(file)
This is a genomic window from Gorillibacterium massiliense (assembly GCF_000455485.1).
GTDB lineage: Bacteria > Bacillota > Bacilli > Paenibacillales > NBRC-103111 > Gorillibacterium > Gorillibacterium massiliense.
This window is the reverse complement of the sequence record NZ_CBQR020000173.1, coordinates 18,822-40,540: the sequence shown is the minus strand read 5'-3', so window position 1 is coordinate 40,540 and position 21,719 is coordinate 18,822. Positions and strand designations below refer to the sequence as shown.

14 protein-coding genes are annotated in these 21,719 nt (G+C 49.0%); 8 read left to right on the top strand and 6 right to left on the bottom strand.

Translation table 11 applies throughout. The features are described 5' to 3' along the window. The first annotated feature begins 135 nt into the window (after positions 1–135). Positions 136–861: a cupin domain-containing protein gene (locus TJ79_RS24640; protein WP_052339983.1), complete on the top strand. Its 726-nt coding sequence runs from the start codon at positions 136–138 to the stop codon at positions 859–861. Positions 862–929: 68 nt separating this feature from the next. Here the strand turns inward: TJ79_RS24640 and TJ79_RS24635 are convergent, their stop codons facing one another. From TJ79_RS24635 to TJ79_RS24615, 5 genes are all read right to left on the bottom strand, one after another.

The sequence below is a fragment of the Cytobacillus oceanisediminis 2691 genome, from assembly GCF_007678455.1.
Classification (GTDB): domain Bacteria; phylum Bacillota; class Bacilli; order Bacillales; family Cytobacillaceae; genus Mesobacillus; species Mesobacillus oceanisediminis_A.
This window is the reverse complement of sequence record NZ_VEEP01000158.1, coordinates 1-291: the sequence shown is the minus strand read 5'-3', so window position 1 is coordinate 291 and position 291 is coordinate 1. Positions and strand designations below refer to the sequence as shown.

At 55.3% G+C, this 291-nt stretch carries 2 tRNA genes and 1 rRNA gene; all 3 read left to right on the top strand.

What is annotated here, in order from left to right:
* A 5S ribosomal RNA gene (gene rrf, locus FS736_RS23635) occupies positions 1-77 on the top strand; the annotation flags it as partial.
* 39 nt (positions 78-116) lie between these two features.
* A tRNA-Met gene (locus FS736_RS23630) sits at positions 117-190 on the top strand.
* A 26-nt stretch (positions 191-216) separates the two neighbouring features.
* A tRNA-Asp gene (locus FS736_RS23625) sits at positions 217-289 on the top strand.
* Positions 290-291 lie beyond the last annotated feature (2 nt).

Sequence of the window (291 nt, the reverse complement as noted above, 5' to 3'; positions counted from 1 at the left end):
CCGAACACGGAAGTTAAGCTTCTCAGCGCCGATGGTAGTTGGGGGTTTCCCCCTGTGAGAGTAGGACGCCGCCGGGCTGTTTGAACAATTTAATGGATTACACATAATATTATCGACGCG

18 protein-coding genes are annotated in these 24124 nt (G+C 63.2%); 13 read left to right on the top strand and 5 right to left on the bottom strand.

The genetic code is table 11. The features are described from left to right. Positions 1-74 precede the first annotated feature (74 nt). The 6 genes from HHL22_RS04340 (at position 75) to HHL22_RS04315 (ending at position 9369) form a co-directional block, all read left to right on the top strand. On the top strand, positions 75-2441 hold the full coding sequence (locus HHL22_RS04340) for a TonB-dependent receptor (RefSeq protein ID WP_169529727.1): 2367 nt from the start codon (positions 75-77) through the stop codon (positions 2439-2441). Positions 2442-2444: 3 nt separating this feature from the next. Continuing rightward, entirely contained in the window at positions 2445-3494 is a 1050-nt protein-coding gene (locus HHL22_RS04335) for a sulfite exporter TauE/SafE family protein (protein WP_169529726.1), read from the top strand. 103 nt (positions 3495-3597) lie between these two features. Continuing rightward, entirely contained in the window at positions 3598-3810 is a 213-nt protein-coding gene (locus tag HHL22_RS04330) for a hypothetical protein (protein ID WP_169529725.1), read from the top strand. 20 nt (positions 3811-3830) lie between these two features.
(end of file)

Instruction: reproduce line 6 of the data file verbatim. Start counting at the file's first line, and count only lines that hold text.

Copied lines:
The sequence below is a fragment of the Cytobacillus oceanisediminis 2691 genome, from assembly GCF_007678455.1.